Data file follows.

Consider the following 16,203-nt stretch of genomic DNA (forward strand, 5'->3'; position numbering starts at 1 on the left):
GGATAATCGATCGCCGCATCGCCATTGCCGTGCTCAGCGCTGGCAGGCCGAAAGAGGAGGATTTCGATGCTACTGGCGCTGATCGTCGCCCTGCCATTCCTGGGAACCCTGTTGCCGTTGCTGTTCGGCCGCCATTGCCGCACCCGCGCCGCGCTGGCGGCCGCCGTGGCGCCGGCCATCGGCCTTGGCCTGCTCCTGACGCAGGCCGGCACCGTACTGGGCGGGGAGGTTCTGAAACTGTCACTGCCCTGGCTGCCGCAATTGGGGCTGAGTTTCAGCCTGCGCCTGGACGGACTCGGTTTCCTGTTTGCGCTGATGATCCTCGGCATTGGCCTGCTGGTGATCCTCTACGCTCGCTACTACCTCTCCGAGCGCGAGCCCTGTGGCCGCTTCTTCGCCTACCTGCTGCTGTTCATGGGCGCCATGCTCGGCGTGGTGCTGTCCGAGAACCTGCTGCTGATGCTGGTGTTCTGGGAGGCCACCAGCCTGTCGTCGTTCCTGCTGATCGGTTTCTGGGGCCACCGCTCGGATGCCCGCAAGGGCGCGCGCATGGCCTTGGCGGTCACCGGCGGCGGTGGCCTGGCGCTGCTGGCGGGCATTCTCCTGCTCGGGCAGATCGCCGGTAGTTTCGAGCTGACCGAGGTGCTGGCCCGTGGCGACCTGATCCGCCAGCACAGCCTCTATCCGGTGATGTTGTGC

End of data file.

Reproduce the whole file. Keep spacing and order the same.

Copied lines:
Consider the following 16,203-nt stretch of genomic DNA (forward strand, 5'->3'; position numbering starts at 1 on the left):
GGATAATCGATCGCCGCATCGCCATTGCCGTGCTCAGCGCTGGCAGGCCGAAAGAGGAGGATTTCGATGCTACTGGCGCTGATCGTCGCCCTGCCATTCCTGGGAACCCTGTTGCCGTTGCTGTTCGGCCGCCATTGCCGCACCCGCGCCGCGCTGGCGGCCGCCGTGGCGCCGGCCATCGGCCTTGGCCTGCTCCTGACGCAGGCCGGCACCGTACTGGGCGGGGAGGTTCTGAAACTGTCACTGCCCTGGCTGCCGCAATTGGGGCTGAGTTTCAGCCTGCGCCTGGACGGACTCGGTTTCCTGTTTGCGCTGATGATCCTCGGCATTGGCCTGCTGGTGATCCTCTACGCTCGCTACTACCTCTCCGAGCGCGAGCCCTGTGGCCGCTTCTTCGCCTACCTGCTGCTGTTCATGGGCGCCATGCTCGGCGTGGTGCTGTCCGAGAACCTGCTGCTGATGCTGGTGTTCTGGGAGGCCACCAGCCTGTCGTCGTTCCTGCTGATCGGTTTCTGGGGCCACCGCTCGGATGCCCGCAAGGGCGCGCGCATGGCCTTGGCGGTCACCGGCGGCGGTGGCCTGGCGCTGCTGGCGGGCATTCTCCTGCTCGGGCAGATCGCCGGTAGTTTCGAGCTGACCGAGGTGCTGGCCCGTGGCGACCTGATCCGCCAGCACAGCCTCTATCCGGTGATGTTGTGC